Following the collapse of the Greensill Capital, British finance minister Rishi Sunak has ordered two immediate reviews of the country’s financial regulation.
On Friday, in a letter to a parliamentary committee Sunak said he had accepted its call for reform of the mechanism used by Greensill, known as the “appointed representatives regime”.
Sunak’s letter goes on to say, “the Treasury had already started to review the regime, including legislative reforms to strengthen the oversight of appointed representatives to prevent opportunities for abuse of the system.”
In reference to the regulatory regime revolving around changes of control of banks, Sunak said the Treasury is working with the Prudential Regulation Authority and Financial Conduct Authority to consider how change of control applications are dealt with, and what changes might need to be considered.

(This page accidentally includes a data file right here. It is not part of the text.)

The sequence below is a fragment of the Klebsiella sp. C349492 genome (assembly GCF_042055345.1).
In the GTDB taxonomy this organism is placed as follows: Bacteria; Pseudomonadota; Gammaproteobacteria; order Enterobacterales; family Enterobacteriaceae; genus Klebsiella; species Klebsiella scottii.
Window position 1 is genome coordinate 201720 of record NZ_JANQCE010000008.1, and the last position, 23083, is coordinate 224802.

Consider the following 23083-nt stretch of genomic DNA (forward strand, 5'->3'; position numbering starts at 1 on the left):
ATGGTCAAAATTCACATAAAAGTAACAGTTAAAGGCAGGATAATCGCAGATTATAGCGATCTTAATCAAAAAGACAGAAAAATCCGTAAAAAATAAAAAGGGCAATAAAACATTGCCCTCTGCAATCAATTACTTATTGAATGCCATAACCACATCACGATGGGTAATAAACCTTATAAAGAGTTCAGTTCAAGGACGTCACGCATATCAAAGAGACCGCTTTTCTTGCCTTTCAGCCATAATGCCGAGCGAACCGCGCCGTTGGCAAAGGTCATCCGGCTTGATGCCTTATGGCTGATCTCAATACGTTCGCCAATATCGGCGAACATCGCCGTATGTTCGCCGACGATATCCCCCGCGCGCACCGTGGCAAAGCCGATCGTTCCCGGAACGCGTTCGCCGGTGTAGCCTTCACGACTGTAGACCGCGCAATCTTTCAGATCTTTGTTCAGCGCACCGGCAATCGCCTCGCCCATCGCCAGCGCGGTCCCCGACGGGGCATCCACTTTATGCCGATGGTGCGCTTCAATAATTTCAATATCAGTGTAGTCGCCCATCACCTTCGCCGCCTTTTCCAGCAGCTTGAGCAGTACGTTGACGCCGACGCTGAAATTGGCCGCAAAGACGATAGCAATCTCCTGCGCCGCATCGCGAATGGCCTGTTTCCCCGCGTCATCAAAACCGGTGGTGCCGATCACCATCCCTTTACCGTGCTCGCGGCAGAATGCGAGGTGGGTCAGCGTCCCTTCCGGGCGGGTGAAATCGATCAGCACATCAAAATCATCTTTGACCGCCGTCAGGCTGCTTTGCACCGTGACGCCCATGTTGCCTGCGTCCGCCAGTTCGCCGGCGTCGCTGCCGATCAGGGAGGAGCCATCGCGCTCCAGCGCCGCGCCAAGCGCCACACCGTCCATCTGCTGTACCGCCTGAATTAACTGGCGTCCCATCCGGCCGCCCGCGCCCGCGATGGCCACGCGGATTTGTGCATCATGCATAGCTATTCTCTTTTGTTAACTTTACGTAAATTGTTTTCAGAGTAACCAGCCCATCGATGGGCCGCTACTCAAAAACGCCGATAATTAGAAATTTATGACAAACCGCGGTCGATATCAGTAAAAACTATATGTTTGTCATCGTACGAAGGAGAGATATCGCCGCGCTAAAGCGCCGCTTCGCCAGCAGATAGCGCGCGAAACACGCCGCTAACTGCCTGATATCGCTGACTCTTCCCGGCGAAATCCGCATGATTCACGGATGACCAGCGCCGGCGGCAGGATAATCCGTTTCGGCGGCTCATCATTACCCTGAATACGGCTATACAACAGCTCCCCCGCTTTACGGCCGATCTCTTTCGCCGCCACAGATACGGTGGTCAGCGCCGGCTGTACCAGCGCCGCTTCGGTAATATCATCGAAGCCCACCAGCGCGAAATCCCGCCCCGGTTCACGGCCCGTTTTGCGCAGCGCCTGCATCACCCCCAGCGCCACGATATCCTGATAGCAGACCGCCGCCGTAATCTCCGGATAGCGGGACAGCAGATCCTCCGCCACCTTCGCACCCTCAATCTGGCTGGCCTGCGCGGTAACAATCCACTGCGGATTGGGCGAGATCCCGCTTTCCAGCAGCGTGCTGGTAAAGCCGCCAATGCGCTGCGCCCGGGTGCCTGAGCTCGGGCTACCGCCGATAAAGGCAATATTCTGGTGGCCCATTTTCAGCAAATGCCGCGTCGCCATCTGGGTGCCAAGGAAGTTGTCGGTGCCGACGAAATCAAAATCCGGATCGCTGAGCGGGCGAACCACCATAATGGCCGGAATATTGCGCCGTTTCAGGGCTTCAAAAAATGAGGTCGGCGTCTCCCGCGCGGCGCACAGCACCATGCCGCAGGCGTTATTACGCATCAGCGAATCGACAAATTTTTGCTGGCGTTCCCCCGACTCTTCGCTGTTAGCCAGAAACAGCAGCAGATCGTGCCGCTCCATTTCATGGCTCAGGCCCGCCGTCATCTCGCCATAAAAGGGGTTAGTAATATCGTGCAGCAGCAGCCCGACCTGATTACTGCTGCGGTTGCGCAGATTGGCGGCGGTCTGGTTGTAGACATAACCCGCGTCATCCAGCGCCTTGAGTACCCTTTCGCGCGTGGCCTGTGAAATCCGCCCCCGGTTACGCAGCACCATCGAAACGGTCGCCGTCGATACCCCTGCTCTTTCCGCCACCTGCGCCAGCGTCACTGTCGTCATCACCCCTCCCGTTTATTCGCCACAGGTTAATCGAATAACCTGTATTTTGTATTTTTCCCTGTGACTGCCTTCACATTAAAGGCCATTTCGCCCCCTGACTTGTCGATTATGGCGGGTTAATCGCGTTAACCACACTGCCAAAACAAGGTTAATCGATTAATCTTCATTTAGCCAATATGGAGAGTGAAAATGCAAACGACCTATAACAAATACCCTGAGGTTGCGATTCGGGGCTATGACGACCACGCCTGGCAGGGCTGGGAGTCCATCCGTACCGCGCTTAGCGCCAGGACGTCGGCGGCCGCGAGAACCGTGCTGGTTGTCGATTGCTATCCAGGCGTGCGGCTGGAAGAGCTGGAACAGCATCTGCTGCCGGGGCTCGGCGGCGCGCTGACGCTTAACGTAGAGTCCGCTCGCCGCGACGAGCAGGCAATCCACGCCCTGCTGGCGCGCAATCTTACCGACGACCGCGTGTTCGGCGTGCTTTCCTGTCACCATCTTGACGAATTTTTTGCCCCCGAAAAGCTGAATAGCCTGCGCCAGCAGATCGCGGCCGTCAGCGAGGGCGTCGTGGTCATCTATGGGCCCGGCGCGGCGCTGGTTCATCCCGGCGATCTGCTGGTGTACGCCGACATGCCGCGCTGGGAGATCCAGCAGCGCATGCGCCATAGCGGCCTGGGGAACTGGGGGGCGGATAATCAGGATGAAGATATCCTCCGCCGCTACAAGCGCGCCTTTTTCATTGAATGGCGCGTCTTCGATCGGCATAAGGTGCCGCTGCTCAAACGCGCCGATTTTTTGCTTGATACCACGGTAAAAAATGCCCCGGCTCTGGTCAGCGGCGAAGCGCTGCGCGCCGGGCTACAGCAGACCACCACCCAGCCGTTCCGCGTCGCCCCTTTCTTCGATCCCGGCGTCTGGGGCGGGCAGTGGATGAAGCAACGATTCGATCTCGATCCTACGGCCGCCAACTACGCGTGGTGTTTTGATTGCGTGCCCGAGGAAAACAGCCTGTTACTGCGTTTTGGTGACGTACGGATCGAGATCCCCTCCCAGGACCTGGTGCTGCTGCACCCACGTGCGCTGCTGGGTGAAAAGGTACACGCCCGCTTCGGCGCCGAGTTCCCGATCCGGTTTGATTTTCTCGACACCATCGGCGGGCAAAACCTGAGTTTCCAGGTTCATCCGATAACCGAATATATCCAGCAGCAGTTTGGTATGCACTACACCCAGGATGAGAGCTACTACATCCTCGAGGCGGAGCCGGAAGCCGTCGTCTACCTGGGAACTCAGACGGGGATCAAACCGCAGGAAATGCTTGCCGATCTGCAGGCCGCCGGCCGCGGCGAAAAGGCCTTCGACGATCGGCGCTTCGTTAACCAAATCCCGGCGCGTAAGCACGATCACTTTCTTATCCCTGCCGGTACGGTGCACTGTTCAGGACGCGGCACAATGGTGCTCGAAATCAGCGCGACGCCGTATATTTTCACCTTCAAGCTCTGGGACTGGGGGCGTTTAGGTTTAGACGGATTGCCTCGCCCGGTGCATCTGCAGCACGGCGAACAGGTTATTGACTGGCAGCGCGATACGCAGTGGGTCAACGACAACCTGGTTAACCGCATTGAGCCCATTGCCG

In a statement earlier this month, financial regulators said trade finance firms should do more to identify potentially suspicious activities and undertake additional risk assessments.
Earlier this year, Greensill Capital collapsed highlighting risks in Britain’s $1.3 trillion supply chain finance business.
In May, Britain’s Financial Conduct Authority (FCA) said it has begun a formal investigating into Greensill’s UK operations as part of global probes.
In July, parliamentary committee said former British Prime Minister David Cameron showed a lack of judgment in using personal contacts and informal channels to lobby for the collapsed Greensill Capital.